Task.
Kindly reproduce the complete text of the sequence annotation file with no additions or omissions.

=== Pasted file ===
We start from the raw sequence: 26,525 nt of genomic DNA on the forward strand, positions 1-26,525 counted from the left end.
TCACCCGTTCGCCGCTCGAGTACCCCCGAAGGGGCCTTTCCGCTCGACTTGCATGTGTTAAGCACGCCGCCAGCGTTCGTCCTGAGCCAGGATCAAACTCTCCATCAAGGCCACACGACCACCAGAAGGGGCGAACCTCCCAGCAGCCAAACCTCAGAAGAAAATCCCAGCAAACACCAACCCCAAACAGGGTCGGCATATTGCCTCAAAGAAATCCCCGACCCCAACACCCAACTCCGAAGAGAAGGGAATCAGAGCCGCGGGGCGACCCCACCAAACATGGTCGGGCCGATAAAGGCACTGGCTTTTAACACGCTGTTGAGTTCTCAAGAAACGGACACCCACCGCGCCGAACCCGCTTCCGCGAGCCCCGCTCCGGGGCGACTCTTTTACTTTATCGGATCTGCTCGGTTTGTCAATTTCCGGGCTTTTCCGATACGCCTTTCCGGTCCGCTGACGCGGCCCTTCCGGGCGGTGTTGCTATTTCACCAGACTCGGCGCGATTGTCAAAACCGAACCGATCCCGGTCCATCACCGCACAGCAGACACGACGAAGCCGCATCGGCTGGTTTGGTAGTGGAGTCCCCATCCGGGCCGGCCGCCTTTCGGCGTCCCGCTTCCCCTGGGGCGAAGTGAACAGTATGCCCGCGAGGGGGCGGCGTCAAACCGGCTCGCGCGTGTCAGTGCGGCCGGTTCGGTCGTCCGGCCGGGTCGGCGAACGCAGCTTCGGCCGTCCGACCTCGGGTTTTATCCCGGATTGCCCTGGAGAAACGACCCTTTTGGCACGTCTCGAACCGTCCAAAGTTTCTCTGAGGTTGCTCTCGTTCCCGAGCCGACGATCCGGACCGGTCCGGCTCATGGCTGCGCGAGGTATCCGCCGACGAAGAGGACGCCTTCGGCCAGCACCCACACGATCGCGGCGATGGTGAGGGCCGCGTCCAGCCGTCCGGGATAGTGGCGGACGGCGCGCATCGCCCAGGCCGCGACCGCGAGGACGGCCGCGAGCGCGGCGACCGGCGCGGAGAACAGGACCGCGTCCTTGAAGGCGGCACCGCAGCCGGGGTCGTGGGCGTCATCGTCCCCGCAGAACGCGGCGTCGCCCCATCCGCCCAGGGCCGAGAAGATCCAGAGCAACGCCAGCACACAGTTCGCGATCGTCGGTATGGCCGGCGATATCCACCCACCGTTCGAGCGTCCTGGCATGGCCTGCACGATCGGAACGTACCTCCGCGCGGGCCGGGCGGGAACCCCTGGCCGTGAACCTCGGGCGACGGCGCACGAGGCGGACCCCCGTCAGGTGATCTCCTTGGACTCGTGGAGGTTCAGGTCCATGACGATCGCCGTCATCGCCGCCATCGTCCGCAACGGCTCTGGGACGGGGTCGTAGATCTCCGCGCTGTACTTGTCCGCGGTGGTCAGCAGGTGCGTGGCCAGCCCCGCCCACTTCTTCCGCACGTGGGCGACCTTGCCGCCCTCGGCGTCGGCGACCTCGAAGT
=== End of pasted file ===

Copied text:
We start from the raw sequence: 26,525 nt of genomic DNA on the forward strand, positions 1-26,525 counted from the left end.
TCACCCGTTCGCCGCTCGAGTACCCCCGAAGGGGCCTTTCCGCTCGACTTGCATGTGTTAAGCACGCCGCCAGCGTTCGTCCTGAGCCAGGATCAAACTCTCCATCAAGGCCACACGACCACCAGAAGGGGCGAACCTCCCAGCAGCCAAACCTCAGAAGAAAATCCCAGCAAACACCAACCCCAAACAGGGTCGGCATATTGCCTCAAAGAAATCCCCGACCCCAACACCCAACTCCGAAGAGAAGGGAATCAGAGCCGCGGGGCGACCCCACCAAACATGGTCGGGCCGATAAAGGCACTGGCTTTTAACACGCTGTTGAGTTCTCAAGAAACGGACACCCACCGCGCCGAACCCGCTTCCGCGAGCCCCGCTCCGGGGCGACTCTTTTACTTTATCGGATCTGCTCGGTTTGTCAATTTCCGGGCTTTTCCGATACGCCTTTCCGGTCCGCTGACGCGGCCCTTCCGGGCGGTGTTGCTATTTCACCAGACTCGGCGCGATTGTCAAAACCGAACCGATCCCGGTCCATCACCGCACAGCAGACACGACGAAGCCGCATCGGCTGGTTTGGTAGTGGAGTCCCCATCCGGGCCGGCCGCCTTTCGGCGTCCCGCTTCCCCTGGGGCGAAGTGAACAGTATGCCCGCGAGGGGGCGGCGTCAAACCGGCTCGCGCGTGTCAGTGCGGCCGGTTCGGTCGTCCGGCCGGGTCGGCGAACGCAGCTTCGGCCGTCCGACCTCGGGTTTTATCCCGGATTGCCCTGGAGAAACGACCCTTTTGGCACGTCTCGAACCGTCCAAAGTTTCTCTGAGGTTGCTCTCGTTCCCGAGCCGACGATCCGGACCGGTCCGGCTCATGGCTGCGCGAGGTATCCGCCGACGAAGAGGACGCCTTCGGCCAGCACCCACACGATCGCGGCGATGGTGAGGGCCGCGTCCAGCCGTCCGGGATAGTGGCGGACGGCGCGCATCGCCCAGGCCGCGACCGCGAGGACGGCCGCGAGCGCGGCGACCGGCGCGGAGAACAGGACCGCGTCCTTGAAGGCGGCACCGCAGCCGGGGTCGTGGGCGTCATCGTCCCCGCAGAACGCGGCGTCGCCCCATCCGCCCAGGGCCGAGAAGATCCAGAGCAACGCCAGCACACAGTTCGCGATCGTCGGTATGGCCGGCGATATCCACCCACCGTTCGAGCGTCCTGGCATGGCCTGCACGATCGGAACGTACCTCCGCGCGGGCCGGGCGGGAACCCCTGGCCGTGAACCTCGGGCGACGGCGCACGAGGCGGACCCCCGTCAGGTGATCTCCTTGGACTCGTGGAGGTTCAGGTCCATGACGATCGCCGTCATCGCCGCCATCGTCCGCAACGGCTCTGGGACGGGGTCGTAGATCTCCGCGCTGTACTTGTCCGCGGTGGTCAGCAGGTGCGTGGCCAGCCCCGCCCACTTCTTCCGCACGTGGGCGACCTTGCCGCCCTCGGCGTCGGCGACCTCGAAGT